Lillehammer, the charming Norwegian village that hosted the 1994 Winter Olympics, plans a bid for either the 2026 or 2030 Winter Games involving several Norwegian cities, according to Norwegian newspaper Verdens Gang.
The report quotes Olympic downhill champion Aksel Lund Svindal and former IOC member Gerhard Heiberg of Norway.
Lillehammer, which also hosted the 2016 Youth Winter Olympics, published a feasibility report about a potential Winter Olympic bid last year.
It could share an Olympic bid with events also being held in Oslo, Bergen, Stavanger and Trondheim.
The IOC said last month that four cities have entered the initial dialogue phase for potential 2026 Olympic bids: Calgary, Stockholm, Sion, Switzerland and Sapporo, Japan.
Cities have until the end of March to enter the dialogue phase, after which no new cities will be accepted for 2026 bids. But the previously named cities’ bids could hinge on public votes, which led to the demise of recent Summer and Winter Games bids.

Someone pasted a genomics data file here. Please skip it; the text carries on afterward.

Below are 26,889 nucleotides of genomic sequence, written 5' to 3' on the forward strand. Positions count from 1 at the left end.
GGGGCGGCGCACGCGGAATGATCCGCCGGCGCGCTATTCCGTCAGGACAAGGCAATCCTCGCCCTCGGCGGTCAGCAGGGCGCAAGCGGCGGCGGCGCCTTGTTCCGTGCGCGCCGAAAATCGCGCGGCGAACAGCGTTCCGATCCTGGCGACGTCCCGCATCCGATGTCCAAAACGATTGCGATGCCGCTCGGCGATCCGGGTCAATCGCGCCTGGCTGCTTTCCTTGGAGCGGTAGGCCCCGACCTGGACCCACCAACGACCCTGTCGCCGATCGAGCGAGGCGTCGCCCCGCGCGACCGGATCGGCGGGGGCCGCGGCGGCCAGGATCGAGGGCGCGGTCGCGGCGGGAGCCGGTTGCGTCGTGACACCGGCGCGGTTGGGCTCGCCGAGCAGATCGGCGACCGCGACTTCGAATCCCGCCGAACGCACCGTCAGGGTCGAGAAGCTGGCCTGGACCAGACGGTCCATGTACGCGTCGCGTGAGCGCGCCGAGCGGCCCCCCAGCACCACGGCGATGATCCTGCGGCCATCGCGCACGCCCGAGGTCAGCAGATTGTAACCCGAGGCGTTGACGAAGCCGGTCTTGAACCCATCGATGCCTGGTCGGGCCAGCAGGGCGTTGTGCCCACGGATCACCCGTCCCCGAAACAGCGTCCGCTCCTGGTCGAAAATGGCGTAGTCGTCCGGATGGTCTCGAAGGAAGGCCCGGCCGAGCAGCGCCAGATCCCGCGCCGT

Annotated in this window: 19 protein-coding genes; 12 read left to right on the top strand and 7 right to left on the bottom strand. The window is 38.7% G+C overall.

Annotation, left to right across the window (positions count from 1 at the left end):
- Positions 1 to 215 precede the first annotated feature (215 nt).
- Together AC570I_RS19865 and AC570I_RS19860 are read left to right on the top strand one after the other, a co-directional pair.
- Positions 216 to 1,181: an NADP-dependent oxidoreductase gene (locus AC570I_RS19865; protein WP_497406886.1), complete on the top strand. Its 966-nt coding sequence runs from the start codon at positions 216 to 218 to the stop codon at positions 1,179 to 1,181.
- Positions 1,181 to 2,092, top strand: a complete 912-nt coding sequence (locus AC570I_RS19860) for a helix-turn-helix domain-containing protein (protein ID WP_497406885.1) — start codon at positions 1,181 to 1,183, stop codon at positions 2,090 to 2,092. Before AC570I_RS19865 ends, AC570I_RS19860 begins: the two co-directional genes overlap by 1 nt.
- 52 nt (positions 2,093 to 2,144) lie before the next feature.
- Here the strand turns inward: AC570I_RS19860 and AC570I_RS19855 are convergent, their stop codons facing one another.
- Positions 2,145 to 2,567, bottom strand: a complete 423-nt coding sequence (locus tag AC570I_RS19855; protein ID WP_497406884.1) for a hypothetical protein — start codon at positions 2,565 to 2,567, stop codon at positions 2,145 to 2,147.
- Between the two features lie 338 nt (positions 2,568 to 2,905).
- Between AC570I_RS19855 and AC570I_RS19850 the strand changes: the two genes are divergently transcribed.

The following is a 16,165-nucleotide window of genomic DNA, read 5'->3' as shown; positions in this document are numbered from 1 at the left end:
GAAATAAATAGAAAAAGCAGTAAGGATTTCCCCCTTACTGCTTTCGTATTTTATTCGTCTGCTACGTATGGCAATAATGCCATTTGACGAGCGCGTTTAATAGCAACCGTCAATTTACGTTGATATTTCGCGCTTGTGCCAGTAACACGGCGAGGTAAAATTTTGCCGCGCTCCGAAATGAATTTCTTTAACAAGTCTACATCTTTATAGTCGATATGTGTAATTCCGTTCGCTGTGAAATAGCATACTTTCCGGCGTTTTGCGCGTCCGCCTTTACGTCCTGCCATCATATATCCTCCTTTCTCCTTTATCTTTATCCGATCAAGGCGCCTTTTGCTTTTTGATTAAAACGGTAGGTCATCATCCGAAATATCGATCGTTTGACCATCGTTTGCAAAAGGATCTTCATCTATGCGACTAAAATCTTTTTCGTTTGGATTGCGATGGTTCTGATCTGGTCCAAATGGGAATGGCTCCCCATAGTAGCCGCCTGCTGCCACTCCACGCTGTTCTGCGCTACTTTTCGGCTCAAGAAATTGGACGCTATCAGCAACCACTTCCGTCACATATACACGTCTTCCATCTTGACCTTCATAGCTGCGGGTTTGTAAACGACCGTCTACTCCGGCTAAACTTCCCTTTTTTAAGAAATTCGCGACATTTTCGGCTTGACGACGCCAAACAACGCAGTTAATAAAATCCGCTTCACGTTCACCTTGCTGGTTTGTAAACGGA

IOC president Thomas Bach has said he hopes the Winter Olympics can return to a more traditional location after PyeongChang 2018 and Beijing 2022, which USOC chairman Larry Probst called “code for Europe or North America.”
If Norway holds its bid for 2030, and another European city is chosen the 2026 Olympic host, it could make a Lillehammer 2030 bid more difficult to succeed.
The U.S. prefers to bid for the 2030 Olympics — with one of Salt Lake City, Denver and Reno-Tahoe — but would consider bidding earlier if the 2026 and 2030 Olympics will be awarded together like the 2024 and 2028 Games were to Paris and Los Angeles last year.
The 2026 Olympic host city is expected to be chosen via International Olympic Committee members vote in 2019.
Oslo withdrew its bid for the 2022 Olympics in 2014, after Norway’s government voted not to financially back it.
No Norwegian bid has been a finalist for an Olympic host city vote since Lillehammer hosted the 1994 Winter Games.
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